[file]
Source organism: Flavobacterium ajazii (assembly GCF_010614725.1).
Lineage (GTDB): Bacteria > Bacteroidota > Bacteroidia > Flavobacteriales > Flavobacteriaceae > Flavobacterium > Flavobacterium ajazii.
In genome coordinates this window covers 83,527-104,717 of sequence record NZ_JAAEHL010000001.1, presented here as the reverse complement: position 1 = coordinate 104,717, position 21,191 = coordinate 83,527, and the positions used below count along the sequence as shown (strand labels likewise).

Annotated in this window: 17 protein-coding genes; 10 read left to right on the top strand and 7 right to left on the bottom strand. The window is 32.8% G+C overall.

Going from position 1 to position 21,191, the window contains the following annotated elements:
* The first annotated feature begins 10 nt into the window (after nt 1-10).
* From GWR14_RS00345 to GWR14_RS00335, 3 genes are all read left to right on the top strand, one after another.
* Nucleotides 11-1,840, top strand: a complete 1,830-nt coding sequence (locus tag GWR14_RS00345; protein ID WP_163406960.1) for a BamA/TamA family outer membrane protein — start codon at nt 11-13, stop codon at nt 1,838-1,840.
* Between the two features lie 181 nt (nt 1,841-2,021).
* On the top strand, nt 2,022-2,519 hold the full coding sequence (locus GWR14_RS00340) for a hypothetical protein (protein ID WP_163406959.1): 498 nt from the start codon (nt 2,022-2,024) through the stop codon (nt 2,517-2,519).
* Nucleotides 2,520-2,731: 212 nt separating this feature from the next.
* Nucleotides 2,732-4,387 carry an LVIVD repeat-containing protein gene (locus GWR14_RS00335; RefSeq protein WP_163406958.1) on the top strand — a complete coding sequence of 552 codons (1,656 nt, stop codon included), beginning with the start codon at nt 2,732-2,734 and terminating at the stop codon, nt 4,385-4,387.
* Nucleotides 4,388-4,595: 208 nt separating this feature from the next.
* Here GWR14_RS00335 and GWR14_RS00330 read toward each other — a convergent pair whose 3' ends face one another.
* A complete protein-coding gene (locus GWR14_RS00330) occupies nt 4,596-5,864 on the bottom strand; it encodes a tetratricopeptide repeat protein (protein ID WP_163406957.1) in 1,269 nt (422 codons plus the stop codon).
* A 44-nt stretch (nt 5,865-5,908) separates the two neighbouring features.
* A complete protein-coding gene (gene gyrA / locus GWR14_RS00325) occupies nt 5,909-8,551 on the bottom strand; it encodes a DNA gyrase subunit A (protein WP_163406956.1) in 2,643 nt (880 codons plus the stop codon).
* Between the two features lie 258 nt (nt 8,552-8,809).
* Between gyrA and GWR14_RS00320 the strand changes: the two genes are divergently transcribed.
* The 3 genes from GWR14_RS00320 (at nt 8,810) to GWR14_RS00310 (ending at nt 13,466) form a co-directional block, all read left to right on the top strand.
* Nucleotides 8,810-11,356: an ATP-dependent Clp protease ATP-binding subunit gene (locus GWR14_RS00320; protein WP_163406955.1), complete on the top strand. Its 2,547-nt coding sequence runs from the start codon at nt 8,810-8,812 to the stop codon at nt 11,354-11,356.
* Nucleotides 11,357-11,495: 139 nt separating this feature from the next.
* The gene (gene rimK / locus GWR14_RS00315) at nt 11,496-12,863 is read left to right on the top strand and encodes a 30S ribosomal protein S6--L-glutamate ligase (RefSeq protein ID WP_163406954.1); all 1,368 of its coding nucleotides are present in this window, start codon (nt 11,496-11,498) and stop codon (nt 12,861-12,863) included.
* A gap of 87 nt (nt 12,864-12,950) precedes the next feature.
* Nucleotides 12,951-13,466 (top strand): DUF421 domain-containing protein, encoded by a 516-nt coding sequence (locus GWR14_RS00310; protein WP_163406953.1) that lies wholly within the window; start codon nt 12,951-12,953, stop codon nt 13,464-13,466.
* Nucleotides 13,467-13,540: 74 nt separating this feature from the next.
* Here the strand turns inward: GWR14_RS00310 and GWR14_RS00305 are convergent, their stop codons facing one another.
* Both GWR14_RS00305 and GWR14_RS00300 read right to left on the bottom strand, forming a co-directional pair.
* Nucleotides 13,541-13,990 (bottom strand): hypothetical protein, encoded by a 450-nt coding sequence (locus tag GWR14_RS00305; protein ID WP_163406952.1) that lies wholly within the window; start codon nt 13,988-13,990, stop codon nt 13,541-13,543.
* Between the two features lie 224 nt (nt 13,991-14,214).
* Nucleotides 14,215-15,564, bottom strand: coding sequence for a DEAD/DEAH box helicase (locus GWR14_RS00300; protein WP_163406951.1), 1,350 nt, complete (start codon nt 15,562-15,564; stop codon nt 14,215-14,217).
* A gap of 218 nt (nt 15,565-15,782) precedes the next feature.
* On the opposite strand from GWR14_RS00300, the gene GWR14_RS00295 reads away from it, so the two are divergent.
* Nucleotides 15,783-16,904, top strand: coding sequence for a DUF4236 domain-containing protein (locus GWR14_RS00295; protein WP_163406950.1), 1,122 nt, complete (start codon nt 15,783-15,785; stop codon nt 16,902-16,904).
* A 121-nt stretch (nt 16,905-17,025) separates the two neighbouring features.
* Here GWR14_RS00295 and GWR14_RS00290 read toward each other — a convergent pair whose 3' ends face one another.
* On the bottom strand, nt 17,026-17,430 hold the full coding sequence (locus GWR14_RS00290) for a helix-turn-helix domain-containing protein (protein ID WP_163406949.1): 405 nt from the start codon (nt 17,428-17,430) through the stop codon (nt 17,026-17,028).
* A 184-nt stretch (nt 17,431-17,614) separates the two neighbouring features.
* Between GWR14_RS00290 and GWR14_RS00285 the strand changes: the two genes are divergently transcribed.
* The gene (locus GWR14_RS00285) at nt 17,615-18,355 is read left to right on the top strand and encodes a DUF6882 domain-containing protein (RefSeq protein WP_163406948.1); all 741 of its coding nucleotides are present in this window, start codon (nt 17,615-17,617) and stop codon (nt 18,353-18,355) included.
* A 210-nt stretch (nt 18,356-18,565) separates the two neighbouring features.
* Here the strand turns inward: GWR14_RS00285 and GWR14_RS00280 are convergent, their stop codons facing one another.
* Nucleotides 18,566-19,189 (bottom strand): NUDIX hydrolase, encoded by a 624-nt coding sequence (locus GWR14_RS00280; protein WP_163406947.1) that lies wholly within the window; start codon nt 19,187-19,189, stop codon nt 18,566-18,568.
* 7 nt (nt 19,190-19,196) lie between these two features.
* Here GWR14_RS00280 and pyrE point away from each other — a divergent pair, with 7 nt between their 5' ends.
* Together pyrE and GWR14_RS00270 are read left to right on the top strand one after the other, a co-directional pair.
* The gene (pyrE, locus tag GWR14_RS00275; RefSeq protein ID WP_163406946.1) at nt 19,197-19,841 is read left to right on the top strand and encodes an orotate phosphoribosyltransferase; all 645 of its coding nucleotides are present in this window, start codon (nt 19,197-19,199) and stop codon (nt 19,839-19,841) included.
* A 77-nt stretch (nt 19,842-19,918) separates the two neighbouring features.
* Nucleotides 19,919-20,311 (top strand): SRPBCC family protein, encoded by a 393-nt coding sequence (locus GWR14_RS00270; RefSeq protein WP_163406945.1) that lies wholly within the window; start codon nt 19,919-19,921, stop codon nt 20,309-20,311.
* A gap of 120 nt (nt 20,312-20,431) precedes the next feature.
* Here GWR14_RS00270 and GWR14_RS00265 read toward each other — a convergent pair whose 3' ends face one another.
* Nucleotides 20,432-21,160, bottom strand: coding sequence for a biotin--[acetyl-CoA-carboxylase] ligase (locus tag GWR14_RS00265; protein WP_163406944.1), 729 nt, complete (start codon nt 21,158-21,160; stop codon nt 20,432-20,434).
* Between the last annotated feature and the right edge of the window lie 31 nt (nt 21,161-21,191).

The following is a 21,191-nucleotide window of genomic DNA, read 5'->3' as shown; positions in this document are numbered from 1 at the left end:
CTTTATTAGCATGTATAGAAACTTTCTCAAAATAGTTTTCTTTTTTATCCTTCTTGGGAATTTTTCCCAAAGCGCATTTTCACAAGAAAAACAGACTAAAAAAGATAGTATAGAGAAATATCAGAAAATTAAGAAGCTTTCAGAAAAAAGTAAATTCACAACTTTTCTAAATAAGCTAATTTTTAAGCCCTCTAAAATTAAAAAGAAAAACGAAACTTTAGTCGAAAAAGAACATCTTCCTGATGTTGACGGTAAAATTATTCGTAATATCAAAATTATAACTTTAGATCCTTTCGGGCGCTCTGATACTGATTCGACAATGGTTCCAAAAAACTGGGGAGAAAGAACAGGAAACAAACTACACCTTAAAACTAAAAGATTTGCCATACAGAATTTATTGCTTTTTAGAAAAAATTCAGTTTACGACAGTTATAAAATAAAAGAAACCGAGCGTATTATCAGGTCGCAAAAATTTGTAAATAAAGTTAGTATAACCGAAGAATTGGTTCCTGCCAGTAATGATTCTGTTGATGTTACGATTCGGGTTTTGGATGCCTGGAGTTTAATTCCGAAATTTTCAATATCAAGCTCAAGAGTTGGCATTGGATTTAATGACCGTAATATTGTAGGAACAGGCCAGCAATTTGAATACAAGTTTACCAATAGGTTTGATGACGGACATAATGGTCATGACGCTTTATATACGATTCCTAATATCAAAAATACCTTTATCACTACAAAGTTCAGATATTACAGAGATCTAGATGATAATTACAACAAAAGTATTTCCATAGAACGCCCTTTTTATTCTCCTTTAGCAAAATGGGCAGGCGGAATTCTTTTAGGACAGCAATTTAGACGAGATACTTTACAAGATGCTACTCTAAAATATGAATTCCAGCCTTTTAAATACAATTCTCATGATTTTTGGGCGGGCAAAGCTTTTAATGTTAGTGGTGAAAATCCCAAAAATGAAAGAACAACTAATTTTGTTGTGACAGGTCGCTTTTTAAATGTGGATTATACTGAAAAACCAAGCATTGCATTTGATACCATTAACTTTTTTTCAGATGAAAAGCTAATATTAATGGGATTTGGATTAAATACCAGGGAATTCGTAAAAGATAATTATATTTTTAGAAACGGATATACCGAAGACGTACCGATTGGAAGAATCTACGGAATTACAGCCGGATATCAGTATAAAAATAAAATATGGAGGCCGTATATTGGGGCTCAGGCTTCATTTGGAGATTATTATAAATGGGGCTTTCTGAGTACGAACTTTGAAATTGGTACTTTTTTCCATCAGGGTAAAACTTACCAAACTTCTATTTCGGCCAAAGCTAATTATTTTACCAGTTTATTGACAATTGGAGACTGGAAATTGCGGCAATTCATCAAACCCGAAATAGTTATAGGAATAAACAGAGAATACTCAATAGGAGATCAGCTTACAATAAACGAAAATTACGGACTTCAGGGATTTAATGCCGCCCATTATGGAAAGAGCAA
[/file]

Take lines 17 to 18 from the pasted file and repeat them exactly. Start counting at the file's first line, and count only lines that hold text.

* A complete protein-coding gene (gene gyrA / locus GWR14_RS00325) occupies nt 5,909-8,551 on the bottom strand; it encodes a DNA gyrase subunit A (protein WP_163406956.1) in 2,643 nt (880 codons plus the stop codon).
* Between the two features lie 258 nt (nt 8,552-8,809).